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Pheasant With 2 Sauces

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Margi Cintrano View Drop Down
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    Posted: 23 December 2012 at 02:56
This dish can be prepared with pheasant, quail or partridge.  The combination of the Mexican penchant for implementing chocolate and the Spanish colonial veered toward employing game stock, onion and garlic with white wine, make a lovely dish.
 
FAISAN CON DOS SALSAS /  Pheasant with 2 Sauces ...
 
*** Note: the 2 sauces can be divided into 2 separate sauces; one a game gravy from the pan drippings of the birds; and another a combo of the pan juices with the Mexican chocolate, a mole and the extra sauces can be served in 2 sauce boats; and the plating can be 2 drizzles of 2 different sauces. Lovely.
 
4 pheasants, quails or partridges
15 grams black chocolate
1 wine glass of white wine
250 ml. Chicken stock or Feathered game stock
1 onion
1 leek
1 carrot
2 cloves of garlic minced
1 large red tomato peeled and de-seeded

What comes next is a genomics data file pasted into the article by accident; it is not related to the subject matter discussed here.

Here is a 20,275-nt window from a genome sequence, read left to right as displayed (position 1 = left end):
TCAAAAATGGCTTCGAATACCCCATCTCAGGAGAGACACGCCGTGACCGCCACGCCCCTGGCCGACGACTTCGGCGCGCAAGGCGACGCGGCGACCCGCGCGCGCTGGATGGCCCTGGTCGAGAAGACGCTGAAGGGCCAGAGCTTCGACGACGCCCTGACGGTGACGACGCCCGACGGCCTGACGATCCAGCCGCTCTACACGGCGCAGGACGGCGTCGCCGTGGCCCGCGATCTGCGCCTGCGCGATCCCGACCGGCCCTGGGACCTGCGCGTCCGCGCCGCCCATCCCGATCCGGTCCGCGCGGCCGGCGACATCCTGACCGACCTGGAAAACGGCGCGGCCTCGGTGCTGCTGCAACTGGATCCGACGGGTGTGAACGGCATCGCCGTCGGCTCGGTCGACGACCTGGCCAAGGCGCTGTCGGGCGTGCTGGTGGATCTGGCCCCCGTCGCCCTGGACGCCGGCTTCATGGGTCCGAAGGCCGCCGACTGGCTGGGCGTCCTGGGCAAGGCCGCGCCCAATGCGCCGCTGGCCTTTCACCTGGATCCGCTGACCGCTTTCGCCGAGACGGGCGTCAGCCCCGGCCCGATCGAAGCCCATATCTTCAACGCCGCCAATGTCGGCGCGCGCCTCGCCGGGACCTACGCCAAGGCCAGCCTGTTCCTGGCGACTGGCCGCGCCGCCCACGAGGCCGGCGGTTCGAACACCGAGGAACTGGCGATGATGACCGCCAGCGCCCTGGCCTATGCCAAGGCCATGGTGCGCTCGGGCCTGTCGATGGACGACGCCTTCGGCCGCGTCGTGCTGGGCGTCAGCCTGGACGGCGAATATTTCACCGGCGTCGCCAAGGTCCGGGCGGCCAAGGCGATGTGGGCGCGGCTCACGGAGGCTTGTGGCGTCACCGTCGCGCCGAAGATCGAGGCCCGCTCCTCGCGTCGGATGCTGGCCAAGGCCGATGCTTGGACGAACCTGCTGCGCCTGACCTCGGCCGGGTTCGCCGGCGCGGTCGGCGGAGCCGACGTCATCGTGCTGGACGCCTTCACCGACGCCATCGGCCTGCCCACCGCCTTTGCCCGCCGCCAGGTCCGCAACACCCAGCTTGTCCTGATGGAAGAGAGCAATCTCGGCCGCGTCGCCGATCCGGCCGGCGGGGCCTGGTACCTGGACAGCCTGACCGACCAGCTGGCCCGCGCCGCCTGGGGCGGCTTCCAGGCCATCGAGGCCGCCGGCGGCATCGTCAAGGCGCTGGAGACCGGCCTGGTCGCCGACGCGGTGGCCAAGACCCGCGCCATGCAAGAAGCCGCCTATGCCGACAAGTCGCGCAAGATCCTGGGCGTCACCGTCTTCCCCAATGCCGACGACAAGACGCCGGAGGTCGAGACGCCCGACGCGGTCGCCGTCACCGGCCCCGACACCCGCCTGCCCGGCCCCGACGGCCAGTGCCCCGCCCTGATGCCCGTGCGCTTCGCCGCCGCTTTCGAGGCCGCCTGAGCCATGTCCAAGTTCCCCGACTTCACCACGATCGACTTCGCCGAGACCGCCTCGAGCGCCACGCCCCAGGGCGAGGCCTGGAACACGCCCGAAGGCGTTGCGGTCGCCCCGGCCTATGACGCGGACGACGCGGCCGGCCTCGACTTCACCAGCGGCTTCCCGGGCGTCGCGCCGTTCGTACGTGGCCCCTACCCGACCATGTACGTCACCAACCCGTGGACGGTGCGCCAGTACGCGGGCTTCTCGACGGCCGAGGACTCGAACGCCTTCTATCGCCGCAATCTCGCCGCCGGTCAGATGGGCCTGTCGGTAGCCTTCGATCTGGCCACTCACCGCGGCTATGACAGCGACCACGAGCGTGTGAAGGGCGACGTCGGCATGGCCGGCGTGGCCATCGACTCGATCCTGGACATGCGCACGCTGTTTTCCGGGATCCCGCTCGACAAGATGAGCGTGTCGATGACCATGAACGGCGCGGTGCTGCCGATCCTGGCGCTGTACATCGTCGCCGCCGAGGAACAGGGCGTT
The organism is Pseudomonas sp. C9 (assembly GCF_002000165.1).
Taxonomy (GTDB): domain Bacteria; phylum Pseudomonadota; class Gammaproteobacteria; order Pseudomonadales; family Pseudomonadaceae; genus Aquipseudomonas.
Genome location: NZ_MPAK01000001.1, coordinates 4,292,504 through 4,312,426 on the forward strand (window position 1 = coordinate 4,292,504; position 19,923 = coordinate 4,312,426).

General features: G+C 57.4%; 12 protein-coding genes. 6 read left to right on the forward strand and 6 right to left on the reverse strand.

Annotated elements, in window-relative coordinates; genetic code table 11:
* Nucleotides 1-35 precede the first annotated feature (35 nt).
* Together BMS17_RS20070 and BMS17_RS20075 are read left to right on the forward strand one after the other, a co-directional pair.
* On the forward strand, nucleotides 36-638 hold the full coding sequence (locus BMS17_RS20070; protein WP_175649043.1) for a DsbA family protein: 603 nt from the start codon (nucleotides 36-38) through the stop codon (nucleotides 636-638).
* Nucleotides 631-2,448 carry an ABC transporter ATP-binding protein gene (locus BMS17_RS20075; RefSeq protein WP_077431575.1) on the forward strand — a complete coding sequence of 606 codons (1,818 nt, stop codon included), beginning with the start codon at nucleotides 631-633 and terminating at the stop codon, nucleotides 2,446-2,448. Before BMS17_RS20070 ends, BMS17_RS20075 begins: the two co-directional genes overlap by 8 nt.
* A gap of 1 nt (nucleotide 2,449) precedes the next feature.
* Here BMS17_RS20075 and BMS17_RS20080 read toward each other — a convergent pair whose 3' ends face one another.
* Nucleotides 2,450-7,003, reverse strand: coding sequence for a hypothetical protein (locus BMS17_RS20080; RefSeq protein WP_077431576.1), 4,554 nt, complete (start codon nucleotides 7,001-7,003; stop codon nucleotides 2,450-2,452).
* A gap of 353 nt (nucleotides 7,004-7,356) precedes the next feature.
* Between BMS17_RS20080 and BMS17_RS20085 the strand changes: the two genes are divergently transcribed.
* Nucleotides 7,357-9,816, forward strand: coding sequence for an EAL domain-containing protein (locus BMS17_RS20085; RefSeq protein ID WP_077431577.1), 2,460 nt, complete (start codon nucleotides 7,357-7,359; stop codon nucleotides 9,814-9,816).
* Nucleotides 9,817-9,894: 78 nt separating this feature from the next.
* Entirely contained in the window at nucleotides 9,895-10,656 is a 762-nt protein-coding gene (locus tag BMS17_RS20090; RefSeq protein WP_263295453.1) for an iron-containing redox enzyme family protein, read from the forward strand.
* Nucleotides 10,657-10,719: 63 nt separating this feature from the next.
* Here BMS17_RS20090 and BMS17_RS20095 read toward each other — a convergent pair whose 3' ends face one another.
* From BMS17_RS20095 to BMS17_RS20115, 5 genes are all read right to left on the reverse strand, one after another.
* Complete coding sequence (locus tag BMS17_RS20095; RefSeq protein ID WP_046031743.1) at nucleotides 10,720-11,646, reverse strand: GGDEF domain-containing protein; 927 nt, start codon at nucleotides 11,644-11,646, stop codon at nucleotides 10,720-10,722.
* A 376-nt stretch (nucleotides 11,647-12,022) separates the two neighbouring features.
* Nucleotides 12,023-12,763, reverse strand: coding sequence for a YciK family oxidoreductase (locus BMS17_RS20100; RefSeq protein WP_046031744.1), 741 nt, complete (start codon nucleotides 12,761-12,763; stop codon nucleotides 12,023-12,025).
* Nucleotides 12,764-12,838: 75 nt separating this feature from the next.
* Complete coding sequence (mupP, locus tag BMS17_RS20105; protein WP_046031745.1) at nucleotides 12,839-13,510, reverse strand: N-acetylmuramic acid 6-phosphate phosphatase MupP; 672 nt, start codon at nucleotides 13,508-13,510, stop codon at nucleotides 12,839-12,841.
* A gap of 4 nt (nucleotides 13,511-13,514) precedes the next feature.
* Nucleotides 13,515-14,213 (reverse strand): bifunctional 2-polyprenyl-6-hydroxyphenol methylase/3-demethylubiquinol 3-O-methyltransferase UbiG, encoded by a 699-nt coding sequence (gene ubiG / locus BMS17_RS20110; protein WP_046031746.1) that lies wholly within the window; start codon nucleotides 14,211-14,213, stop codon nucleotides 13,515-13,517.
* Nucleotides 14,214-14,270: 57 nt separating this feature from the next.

Evoo
freshly ground black pepper and salt to taste
 
1) wash the birds thoroughly and dry
2) salt and pepper the birds
3) place the birds in a clay earthenware with 3 tblsps. Evoo on bed
4) sauté until golden brown on all sides and place on platter covered to keep warm
5) peel the garlic, the onion and wash the other veggies and then, mince finely
6) peel carrot and slice in dice
7) wash the tomato, de-seed and peel ( blanch for 3 mins. to make this easier )
8) grate the tomato
9) dice the leek
10) sauté the onion, leek in the same Evoo as you sautéed the game birds
11) add the garlic and carrot and sauté 5 to 6 mins.
12) place the wine into the earthenware and re-incorporate the birds and raise stove top flame to evaporate the alcohol
13) add the stock and cover and simmer for 1 hour
14) place the drippings in a colander or strainer or sieve and strain the elements to create a fine gravy
15) add the chocolate to the gravy in a sauce pan and on low heat simmer, do not permit boil
 
SERVE with white wine or sparkling white wine, and hot crusty bread baguette for dunking; or tortilla corn or flour bread for a Mexican touch.
 
Enjoy,
Happy Holidays.
Margi.
Volamos a Mediterraneo, un paraiso que conquista su gente u su cocina.
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Post Options Post Options   Thanks (0) Thanks(0)   Quote HistoricFoodie Quote  Post ReplyReply Direct Link To This Post Posted: 23 December 2012 at 07:45
Sounds like a winner, Marg. Thanks for posting. 
 
But I'm confused. Why do they call it ".....with two sauces"?
 
Are European quail different from American? A typical Mexican/North American quail is a small bird, averaging about 6 ounces dressed. To sub them for a pheasant or partridge I would use at least four quail, or, in your recipe, sixteen of them.
 
I'm thinking, too, that the South Ameircan Perdiz would be good with this recipe.